The Anacortes Railway left town Monday morning on the longest journey of its life: 830 miles to Sacramento, California, where it will be restored and someday placed in service as an amusement.

Headen Thompson, son of the train’s late creator, Tommy Thompson; and restorer Bret Iwan of Pasadena, California, helped crews load the century-old former coal train and hand-built passenger cars onto two large flatbed trucks for transport.

And so ended a saga that began in 2012 with the Thompson family’s donation of the train to the city on the condition it be cared for and displayed; failed attempts by local train enthusiasts to place the train in operation; the City Council’s rebuff of Iwan’s offer to purchase the train for $117,000; a final effort by Mayor Laurie Gere to work out a plan to build a venue for the train’s display; and the Thompson family’s request for the train to be returned.

The City Council voted July 12 to give the train back to the Thompsons, agreeing that the city had not met the conditions of the 2012 agreement.

The elder Thompson, a mechanical engineer and train enthusiast, operated the train in Anacortes as an amusement from 1979-1999. His son said the Thompsons and Iwans are now partners in a venture to restore the train and operate it.

Iwan is a restorer, building designer and voice actor whose family operates a narrow-gauge electric train in a neighborhood in Lincoln, California.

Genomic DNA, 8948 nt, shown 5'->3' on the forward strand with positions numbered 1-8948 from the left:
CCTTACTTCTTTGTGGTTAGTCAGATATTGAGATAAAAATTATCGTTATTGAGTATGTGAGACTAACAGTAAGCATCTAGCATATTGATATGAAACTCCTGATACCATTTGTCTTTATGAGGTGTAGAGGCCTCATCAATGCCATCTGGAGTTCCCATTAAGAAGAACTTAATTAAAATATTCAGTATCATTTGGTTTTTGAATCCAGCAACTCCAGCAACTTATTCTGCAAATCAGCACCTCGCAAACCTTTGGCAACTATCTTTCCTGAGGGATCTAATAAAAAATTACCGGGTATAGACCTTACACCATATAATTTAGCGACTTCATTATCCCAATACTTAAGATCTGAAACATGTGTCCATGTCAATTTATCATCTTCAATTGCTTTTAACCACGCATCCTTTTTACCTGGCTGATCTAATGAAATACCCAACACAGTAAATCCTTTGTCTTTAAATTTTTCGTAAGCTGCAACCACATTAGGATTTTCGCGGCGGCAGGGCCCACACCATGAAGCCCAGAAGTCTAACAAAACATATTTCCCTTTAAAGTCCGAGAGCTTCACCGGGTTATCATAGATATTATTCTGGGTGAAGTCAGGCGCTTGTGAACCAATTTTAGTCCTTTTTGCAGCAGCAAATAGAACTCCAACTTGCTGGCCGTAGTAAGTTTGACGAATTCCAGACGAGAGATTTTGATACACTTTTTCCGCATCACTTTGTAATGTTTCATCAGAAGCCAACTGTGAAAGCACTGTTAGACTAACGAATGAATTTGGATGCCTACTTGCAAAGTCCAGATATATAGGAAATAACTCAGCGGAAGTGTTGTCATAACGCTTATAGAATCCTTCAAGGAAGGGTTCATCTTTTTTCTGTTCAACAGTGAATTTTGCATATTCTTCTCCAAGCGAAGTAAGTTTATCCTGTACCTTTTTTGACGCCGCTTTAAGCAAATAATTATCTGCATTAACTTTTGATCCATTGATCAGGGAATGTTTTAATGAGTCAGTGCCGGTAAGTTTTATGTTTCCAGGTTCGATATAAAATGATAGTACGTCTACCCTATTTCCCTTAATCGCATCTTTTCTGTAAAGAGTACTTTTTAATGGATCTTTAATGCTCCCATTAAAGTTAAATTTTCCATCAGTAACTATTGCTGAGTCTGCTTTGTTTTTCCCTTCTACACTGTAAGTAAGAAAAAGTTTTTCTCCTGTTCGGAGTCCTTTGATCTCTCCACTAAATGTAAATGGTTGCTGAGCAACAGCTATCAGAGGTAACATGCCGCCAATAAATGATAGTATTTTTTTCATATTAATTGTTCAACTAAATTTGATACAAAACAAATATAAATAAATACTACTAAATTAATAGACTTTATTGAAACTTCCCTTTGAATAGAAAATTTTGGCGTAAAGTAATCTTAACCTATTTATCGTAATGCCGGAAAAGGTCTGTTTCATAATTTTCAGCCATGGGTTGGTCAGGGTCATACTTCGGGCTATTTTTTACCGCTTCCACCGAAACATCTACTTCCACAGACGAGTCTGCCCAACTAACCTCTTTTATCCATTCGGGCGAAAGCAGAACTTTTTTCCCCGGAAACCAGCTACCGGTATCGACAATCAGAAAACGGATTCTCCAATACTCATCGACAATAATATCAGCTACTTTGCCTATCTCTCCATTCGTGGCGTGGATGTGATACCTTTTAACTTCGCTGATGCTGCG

Gary Dear and friends watched from his Mad Hatter ice cream shop Monday as crews loaded the train onto the flatbeds.

“I watched it when they recertified it a couple of years ago,” he recalled. “It’s sad (the city) didn’t do what they were supposed to do. The city dropped the ball, without a doubt.”

Martin Mullen and his wife remembered taking their now-adult children on the train about 30 years ago. He said he was disappointed to see it go, but happy the train will have a new life. “As long as it’s going to be used,” he said. “It’s been sad to see that it’s just been sitting there, locked up.”

Lisa Carney, attorney for the Thompson family, said the family feels relief knowing the train “has a next chapter.”

Reminders of the train remain in Anacortes. The train barn — built by Tommy Thompson in 1979 to house the train — will remain on the Depot Arts Center property, site of a former Great Northern Railroad depot and a reminder of the role that rail played in the city’s development. The train barn exterior features a Bill Mitchell mural of Walt Miller, the first conductor of Thompson’s Anacortes Railway in 1979.

Anacortes Museum Director Bret Lunsford and his brother, Anacortes Parks and Recreation Director Jonn Lunsford, said Monday it has not been determined how the building will be used.

Tracks laid by Thompson are still in the public right of way, though the Thompsons and Iwan have 90 days to remove the rails if they choose.

The Anacortes Railway’s calliope, purchased from the Thompson family in 2012 by the Anacortes Museum Foundation, is on display in the Maritime Heritage Center.

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